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Cosmic rays and the nature of solidity February 28, 2008

Posted by eyegillian in energy, learn, nature, science, space.
Tags: , , , , , , , , , , , , ,

cosmic raysWhen I visited the Ontario Science Centre recently, I became fascinated by the Cloud Chamber. I sat mesmerized, watching as particles zipped around like invisible jets, leaving quickly vanishing vapour trails behind. It was tough to get a photo that shows those ephemeral paths!

Here’s how it works: Cosmic rays are part of the natural radiation we are exposed to here on earth. As these radioactive particles pass through the air they collide with air molecules, detaching an electron from atom after atom, and leave behind a trail of ions. The ions are air molecules that have either lost an electron (leaving them with a positive charge) or picked up the freed electrons (giving them a negative charge). The cloud chamber contains super-saturated alcohol vapour, which clings in tiny drops to these ions to mark the trail.

Cosmic rays come mostly from protons in outer space. They continually bombard the earth and stream through everything that we would consider to be “solid”, including our bodies. We can’t see cosmic rays directly, but we can see the result of the rays’ interaction with the atmosphere in the display of the aurora borealis and aurora australis, for example.

When a cosmic ray enters the earth’s atmosphere, it collides with a nitrogen or oxygen atom in the air, creating a chain reaction which breaks apart the atoms and results in a shower of particles. Most of these particles have very low energy and decay or are absorbed into the atmosphere. The only particles that reach the ground are either very energetic or relatively stable. One such particle is the muon, a high-energy heavier version of the electron. At sea level, the flow of high-energy muons is about six muons per square inch per minute.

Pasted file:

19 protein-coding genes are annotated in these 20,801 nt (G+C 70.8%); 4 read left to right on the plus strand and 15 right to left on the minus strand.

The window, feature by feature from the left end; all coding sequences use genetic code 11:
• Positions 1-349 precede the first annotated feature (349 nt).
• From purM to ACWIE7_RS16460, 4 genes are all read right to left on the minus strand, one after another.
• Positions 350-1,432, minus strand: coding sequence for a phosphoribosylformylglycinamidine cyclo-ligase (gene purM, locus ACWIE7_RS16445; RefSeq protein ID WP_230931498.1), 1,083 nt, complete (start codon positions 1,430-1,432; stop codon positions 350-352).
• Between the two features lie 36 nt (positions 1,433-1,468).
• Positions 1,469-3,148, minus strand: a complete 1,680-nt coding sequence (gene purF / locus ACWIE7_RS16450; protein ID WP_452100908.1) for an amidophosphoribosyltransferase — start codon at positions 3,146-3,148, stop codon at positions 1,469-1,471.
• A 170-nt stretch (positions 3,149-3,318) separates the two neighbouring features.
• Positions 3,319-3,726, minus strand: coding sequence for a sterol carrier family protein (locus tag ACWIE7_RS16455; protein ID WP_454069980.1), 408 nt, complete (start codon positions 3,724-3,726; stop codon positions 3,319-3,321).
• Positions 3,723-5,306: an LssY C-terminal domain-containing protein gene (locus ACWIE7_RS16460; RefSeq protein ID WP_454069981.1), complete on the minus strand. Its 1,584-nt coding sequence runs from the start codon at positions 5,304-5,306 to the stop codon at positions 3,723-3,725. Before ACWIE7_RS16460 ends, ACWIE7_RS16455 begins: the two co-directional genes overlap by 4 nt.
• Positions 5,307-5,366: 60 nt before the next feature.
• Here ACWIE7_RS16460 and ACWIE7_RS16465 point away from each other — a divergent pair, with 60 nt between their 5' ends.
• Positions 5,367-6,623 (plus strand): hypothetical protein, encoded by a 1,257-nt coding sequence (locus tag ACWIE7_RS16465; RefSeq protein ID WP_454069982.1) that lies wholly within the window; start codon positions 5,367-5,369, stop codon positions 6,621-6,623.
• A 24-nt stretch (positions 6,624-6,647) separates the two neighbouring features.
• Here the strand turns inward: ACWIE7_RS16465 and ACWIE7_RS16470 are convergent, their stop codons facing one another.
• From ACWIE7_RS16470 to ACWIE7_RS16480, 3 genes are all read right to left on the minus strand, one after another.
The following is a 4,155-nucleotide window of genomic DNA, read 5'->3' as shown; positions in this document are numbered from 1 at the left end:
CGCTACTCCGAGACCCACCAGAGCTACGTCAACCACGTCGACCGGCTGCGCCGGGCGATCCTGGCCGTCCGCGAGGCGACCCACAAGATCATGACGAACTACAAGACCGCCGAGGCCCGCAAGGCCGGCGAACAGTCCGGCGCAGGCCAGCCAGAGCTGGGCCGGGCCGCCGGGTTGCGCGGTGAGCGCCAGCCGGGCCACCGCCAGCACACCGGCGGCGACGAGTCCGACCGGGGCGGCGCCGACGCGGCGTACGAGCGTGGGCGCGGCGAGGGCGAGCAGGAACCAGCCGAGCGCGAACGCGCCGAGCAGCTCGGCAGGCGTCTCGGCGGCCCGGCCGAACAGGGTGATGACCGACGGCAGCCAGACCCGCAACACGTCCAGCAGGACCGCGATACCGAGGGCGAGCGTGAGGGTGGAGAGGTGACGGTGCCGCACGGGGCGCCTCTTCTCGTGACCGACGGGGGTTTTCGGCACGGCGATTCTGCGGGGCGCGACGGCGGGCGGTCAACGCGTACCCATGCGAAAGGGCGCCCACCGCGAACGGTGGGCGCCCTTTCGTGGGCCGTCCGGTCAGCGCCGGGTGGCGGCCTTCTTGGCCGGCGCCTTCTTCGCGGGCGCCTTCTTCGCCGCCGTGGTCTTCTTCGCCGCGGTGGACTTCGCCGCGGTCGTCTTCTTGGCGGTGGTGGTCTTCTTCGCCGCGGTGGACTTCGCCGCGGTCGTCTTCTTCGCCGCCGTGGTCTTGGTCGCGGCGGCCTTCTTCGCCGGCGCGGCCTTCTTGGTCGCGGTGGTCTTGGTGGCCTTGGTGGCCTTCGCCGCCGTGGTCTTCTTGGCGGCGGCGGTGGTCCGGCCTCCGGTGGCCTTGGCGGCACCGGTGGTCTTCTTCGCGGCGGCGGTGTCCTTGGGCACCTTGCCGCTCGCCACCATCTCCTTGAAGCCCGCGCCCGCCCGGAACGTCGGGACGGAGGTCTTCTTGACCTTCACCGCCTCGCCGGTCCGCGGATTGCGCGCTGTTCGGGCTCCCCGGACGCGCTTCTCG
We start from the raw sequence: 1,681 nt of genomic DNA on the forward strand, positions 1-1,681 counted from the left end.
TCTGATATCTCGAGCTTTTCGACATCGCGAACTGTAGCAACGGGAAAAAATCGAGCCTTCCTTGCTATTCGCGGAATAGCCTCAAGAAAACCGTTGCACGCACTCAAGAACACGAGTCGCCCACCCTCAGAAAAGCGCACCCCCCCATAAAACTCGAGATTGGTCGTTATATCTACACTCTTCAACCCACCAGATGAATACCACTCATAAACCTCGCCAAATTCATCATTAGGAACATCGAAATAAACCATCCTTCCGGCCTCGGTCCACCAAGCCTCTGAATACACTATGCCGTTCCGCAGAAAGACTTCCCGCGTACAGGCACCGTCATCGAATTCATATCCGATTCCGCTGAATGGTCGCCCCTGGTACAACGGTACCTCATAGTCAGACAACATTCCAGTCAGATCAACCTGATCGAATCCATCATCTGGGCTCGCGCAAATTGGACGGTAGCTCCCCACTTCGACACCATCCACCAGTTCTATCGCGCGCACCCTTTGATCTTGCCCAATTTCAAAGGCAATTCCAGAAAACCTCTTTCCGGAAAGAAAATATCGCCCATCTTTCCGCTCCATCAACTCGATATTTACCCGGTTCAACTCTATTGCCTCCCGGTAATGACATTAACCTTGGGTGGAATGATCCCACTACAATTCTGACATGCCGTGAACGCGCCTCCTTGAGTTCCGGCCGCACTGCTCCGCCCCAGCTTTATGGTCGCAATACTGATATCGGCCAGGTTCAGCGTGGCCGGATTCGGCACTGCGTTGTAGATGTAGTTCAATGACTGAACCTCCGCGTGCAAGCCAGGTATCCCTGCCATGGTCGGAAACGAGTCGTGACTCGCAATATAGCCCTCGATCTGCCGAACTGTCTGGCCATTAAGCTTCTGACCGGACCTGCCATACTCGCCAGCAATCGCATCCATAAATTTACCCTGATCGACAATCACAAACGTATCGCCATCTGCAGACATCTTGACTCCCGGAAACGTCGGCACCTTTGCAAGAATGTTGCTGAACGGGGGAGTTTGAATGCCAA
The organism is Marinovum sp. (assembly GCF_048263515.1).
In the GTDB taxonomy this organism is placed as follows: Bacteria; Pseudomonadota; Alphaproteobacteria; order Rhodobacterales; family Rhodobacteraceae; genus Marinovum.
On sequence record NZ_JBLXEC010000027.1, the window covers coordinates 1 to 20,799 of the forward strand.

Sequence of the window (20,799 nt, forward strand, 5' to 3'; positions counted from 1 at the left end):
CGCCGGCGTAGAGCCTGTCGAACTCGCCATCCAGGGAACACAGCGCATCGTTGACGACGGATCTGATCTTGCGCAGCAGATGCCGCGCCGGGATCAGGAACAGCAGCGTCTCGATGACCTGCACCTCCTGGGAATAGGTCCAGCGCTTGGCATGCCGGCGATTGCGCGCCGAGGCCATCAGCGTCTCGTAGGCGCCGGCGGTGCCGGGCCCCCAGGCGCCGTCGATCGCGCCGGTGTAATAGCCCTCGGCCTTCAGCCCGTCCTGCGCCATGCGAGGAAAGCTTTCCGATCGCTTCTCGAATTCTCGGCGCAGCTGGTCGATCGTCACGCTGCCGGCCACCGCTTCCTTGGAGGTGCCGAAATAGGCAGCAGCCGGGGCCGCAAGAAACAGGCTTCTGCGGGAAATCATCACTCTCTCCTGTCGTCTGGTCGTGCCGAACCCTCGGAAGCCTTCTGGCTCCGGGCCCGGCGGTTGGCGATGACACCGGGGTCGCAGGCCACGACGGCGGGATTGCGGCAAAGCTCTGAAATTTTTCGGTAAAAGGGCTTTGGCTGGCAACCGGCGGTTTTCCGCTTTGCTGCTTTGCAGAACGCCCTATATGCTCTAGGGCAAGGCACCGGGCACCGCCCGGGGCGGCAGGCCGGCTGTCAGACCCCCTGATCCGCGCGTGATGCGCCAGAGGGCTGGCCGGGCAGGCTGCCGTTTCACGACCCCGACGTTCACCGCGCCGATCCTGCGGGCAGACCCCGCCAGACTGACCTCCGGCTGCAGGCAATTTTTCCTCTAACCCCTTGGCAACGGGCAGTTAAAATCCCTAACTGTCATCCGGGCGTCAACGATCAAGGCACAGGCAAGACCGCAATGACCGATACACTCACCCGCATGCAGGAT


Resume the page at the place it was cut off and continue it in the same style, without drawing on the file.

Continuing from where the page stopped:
Now I’m not trying to assert any scientific thesis here; I’m sure any physicist could write ad infinitum about all these radioactive particles and the differences between electrons, ions, muons, protons, pions, etc. As a curious non-scientist, however, what I find particularly fascinating is the fact that a) there are so many types of “radiation” that are passing through our bodies every day; and b) that we are so permeable.

As I read about this phenomenon, some of what I learned in long-ago science classes comes back to me, how all the so-called solid objects which make up our world are not actually solid at all, but made up of a bunch of bouncing atoms. This brings a new kind of “seeing” to my observations of nature. And being actually able to “see” these speeding particles is a bonus; it somehow makes them a lot more real than anything in a school textbook.

particle trails

Photos by Seeing Is

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Related Links:
Build your own Cloud Chamber
Cosmic Extremes — a pdf pamphlet on cosmic rays
Cosmic Rays: A possible source



1. Richard - March 1, 2008

I also think it’s fascinating to think about all these subatomic particles going through our bodies all the time, completely unnoticed. There are some (neutrinos) that are virtually unstoppable, and because they have no charge and little or no mass, they are virtually undetectable too.

I think that teaching kids about things like this is the way to make a new generation take an interest in science, rather than teaching them about complicated equations to work out how fast a ball will be traveling if you drop it 100 feet and boring stuff like that.

2. eyegillian - March 3, 2008

Thanks for your comment, Richard. I remember my first experience going to the Ontario Science Centre as a child — on a rare visit to Toronto — and suddenly seeing how science could be really cool! Unfortunately, that feeling faded as soon as I hit the classroom again.

3. where music and science meet « Tin Can Beach - February 16, 2011

[…] At one point in the play, the characters talk about the visual trail left by particles in the cloud chamber, and I could suddenly picture exactly what they were talking about. We spent some time a few years ago watching the cloud chamber at the Ontario Science Centre and I even managed to take a few fuzzy photos; my observations are recorded in a old blog post here. […]

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